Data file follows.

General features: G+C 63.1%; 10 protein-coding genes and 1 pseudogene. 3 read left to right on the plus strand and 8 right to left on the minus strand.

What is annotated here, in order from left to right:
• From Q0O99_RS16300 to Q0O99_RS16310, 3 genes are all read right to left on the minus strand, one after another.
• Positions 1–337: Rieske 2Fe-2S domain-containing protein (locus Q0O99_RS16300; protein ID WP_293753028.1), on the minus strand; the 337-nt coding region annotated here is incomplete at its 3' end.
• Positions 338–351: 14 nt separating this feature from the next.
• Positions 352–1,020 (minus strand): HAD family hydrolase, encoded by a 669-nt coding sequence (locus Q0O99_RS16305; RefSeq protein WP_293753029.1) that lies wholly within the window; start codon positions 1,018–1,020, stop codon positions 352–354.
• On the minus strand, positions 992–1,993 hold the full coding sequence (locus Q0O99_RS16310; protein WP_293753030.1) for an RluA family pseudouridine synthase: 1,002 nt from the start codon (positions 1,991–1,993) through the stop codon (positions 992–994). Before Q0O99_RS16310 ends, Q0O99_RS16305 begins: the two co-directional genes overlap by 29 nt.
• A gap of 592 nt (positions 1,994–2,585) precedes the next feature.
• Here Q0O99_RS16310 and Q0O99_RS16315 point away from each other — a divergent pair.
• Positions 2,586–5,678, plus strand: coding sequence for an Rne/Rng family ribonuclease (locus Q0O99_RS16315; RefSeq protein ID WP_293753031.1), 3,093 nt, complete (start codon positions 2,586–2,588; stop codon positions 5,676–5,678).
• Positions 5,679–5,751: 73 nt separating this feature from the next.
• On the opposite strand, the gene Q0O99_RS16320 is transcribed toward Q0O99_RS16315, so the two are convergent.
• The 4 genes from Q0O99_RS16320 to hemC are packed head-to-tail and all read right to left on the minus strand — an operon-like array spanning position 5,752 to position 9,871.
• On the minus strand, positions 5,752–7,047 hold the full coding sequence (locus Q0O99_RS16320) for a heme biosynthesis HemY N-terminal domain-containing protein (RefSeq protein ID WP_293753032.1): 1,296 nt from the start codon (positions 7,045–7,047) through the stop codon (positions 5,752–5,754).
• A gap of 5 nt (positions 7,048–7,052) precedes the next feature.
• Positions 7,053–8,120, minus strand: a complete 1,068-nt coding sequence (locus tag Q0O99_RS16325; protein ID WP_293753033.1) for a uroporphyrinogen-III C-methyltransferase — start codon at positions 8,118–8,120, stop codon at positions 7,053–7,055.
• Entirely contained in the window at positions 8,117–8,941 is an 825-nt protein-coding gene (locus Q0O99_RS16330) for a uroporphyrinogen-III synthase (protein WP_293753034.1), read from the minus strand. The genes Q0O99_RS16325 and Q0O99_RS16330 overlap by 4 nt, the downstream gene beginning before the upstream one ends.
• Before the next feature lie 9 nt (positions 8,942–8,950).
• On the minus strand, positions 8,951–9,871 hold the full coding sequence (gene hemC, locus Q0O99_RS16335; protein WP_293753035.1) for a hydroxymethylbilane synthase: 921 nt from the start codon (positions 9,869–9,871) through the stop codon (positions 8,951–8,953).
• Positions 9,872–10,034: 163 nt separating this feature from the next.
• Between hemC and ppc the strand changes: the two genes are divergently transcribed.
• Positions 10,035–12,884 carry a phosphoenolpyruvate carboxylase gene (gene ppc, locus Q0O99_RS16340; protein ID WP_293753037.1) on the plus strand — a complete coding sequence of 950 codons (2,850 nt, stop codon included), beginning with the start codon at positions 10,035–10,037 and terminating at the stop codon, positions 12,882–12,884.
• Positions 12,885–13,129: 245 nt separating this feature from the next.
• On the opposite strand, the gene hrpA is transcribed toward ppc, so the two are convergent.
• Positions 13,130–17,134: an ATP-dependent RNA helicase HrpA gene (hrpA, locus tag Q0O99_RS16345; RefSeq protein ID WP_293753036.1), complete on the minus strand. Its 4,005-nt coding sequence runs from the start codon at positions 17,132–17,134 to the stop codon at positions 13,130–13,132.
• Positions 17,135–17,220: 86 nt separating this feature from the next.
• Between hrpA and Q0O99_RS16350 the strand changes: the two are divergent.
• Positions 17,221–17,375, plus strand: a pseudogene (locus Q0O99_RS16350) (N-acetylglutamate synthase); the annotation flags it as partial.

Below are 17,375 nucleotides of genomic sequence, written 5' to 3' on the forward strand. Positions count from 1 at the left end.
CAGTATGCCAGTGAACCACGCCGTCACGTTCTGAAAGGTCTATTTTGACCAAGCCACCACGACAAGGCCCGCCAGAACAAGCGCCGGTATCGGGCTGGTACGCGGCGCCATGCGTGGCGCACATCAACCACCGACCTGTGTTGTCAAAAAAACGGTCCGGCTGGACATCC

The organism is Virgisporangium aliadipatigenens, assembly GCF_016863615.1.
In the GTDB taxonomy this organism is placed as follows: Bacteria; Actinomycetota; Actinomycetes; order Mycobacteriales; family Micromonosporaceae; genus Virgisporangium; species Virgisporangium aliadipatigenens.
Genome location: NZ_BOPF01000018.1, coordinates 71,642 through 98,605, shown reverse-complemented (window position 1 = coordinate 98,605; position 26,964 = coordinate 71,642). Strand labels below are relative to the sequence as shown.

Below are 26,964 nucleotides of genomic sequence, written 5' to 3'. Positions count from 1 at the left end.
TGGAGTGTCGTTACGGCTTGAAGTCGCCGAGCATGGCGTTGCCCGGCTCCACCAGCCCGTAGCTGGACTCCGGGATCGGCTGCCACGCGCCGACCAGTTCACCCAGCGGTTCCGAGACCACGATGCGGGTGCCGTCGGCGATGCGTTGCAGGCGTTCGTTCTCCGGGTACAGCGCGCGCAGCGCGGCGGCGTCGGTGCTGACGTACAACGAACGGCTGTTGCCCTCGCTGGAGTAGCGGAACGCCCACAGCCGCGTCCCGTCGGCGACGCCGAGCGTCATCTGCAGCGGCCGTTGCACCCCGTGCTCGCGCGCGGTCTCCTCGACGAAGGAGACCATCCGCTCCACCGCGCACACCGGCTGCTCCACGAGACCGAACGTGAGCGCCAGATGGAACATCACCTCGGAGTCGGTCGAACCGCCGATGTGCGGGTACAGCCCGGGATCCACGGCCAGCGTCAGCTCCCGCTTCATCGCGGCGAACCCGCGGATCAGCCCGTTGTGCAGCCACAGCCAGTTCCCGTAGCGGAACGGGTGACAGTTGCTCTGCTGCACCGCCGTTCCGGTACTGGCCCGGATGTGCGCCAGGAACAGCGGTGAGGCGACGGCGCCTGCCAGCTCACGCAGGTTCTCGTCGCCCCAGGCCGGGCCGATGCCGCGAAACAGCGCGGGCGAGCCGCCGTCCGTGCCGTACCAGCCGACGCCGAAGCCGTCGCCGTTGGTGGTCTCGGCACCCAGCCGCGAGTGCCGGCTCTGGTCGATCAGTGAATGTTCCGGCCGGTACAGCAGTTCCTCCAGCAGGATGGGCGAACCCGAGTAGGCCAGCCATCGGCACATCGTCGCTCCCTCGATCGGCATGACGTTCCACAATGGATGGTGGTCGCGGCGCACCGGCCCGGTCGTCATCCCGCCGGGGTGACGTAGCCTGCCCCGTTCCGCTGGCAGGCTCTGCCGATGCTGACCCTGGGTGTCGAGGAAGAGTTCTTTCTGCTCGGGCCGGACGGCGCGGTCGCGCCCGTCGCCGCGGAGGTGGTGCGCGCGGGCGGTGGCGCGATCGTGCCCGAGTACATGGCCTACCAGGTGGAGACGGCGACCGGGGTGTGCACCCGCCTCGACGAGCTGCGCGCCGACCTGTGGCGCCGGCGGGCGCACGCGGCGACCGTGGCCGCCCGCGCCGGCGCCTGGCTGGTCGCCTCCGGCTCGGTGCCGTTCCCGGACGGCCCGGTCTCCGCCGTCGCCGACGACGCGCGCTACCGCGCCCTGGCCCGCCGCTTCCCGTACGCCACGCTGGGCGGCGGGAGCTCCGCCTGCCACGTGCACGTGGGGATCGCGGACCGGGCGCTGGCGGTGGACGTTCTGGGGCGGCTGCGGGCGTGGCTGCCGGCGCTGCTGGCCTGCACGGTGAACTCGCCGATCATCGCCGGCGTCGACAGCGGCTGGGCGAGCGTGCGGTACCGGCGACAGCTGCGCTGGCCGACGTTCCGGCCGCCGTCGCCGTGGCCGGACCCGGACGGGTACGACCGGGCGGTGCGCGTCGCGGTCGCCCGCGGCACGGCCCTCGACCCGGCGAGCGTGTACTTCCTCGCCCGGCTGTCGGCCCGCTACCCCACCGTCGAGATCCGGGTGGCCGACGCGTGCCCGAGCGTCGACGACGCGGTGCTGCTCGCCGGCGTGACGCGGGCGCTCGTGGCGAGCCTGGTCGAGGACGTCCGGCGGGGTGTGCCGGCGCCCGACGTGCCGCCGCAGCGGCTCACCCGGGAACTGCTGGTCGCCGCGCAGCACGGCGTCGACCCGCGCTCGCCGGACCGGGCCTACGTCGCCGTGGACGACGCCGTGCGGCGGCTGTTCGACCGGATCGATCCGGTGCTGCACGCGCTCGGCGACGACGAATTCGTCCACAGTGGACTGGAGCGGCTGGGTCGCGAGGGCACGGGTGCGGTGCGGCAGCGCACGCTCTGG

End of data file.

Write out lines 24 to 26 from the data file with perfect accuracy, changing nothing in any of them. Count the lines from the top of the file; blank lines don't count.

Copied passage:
• On the opposite strand, the gene hrpA is transcribed toward ppc, so the two are convergent.
• Positions 13,130–17,134: an ATP-dependent RNA helicase HrpA gene (hrpA, locus tag Q0O99_RS16345; RefSeq protein ID WP_293753036.1), complete on the minus strand. Its 4,005-nt coding sequence runs from the start codon at positions 17,132–17,134 to the stop codon at positions 13,130–13,132.
• Positions 17,135–17,220: 86 nt separating this feature from the next.